The Tending Instinct: Women, Men, and the Biology of Nurturing

The Tending Instinct: Women, Men, and the Biology of Nurturing

by Shelley E. Taylor
     
 

A groundbreaking work that reveals how the instinct to "tend and befriend" is vital for human society.

In times of crisis and upheaval, our responses to stress become especially important. We have long heard about the "fight or flight" response, but renowned psychologist Shelley E. Taylor points out that hardwired in females -- both humans and those

Overview

A groundbreaking work that reveals how the instinct to "tend and befriend" is vital for human society.

In times of crisis and upheaval, our responses to stress become especially important. We have long heard about the "fight or flight" response, but renowned psychologist Shelley E. Taylor points out that hardwired in females -- both humans and those of other species -- is an instinct that can transcend "fight or flight." Their "tend and befriend" response is not only demonstrable but, as Taylor deftly explains in this eye-opening work, a key ingredient in human social life.

With great skill and insight, Taylor examines stress, relationships, and human society through the special lens of women's biology. She draws on genetics, evolutionary psychology, physiology, and neuroscience to show how this tending process begins virtually at the moment of conception and literally crafts the biology of offspring through genes that rely on caregiving for their expression. Taylor also examines what drives women to seek each other's company, and to tend to the young and the infirm -- acts that greatly benefit the group but often at great cost to the individual.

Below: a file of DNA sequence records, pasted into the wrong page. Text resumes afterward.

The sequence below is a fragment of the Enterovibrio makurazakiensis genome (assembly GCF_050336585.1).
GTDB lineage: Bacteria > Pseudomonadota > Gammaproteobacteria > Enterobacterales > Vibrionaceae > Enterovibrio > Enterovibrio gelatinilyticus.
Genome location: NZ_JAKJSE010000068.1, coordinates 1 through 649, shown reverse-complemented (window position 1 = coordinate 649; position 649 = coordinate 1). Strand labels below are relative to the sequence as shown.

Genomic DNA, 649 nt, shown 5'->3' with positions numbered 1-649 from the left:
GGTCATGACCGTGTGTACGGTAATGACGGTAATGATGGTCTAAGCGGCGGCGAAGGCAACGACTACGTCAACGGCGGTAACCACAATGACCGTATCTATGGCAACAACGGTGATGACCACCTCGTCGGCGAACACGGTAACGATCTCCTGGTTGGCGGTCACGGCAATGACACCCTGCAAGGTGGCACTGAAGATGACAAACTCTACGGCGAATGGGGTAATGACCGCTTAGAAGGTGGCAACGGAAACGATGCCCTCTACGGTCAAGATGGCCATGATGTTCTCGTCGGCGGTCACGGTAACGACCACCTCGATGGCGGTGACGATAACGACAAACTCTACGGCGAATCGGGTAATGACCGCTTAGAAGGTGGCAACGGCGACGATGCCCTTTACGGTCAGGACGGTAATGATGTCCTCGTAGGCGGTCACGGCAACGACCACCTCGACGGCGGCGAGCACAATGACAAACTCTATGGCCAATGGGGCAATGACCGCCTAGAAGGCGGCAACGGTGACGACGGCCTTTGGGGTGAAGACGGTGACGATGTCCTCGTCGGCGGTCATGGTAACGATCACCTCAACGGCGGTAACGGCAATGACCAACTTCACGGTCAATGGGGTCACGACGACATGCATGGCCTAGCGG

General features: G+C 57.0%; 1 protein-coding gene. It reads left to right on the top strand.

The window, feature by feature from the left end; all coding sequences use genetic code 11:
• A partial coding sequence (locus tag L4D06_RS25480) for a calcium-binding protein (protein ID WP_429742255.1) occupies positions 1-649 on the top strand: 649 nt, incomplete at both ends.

The Tending Instinct will forever change the way we view ourselves, and will revolutionize our understanding of the role of women and nurturing in maintaining a stable society.

Product Details

ISBN-13:
9781466871755
Publisher:
Holt, Henry & Company, Inc.
Publication date:
05/20/2014
Sold by:
Macmillan
Format:
NOOK Book
Pages:
320
Sales rank:
755,409
File size:
469 KB

Read an Excerpt


An epiphany in science is fairly rare, but when it happens, there is no sensation like it. The sudden recognition that all of the classic theories of stress were based almost entirely on males was as stunning as being hit over the head with a club. I remember thinking, "I didn't know there were any big mistakes left in science." We all stared at each other as the opportunity that lay before us became clear: a chance to start from scratch and discover what women do in response to stress.

Females of all species, including humans, have been the primary caretakers of offspring, and so it stands to reason that their responses to stress would have evolved so as to include some measure of protection for their children. From our research with humans, we knew that women turn to the social group in times of stress, and so we looked for patterns of "befriending." By the end of one especially spirited evening, we had spawned the title . . . "tend and befriend."

Meet the Author

Shelley E. Taylor is a professor of psychology at UCLA. A world-renowned expert on stress and health, Taylor is the author of more than 200 scientific papers. She is the recipient of the Outstanding Scientific Contribution Award in Health Psychology, the Donald Campbell Award in Social Psychology, Yale University's Wilbur Lucius Cross Medal, and the prestigious Distinguished Scientific Contribution Award of the American Psychological Association. Taylor lives in Los Angeles.


Shelley E. Taylor is a professor of psychology at UCLA. A world-renowned expert on stress and health, Taylor is the author of more than 200 scientific papers, as well as the book The Tending Instinct: Women, Men, and the Biology of Nurturing. She is the recipient of the Outstanding Scientific Contribution Award in Health Psychology, the Donald Campbell Award in Social Psychology, Yale University's Wilbur Lucius Cross Medal, and the prestigious Distinguished Scientific Contribution Award of the American Psychological Association. Taylor lives in Los Angeles.

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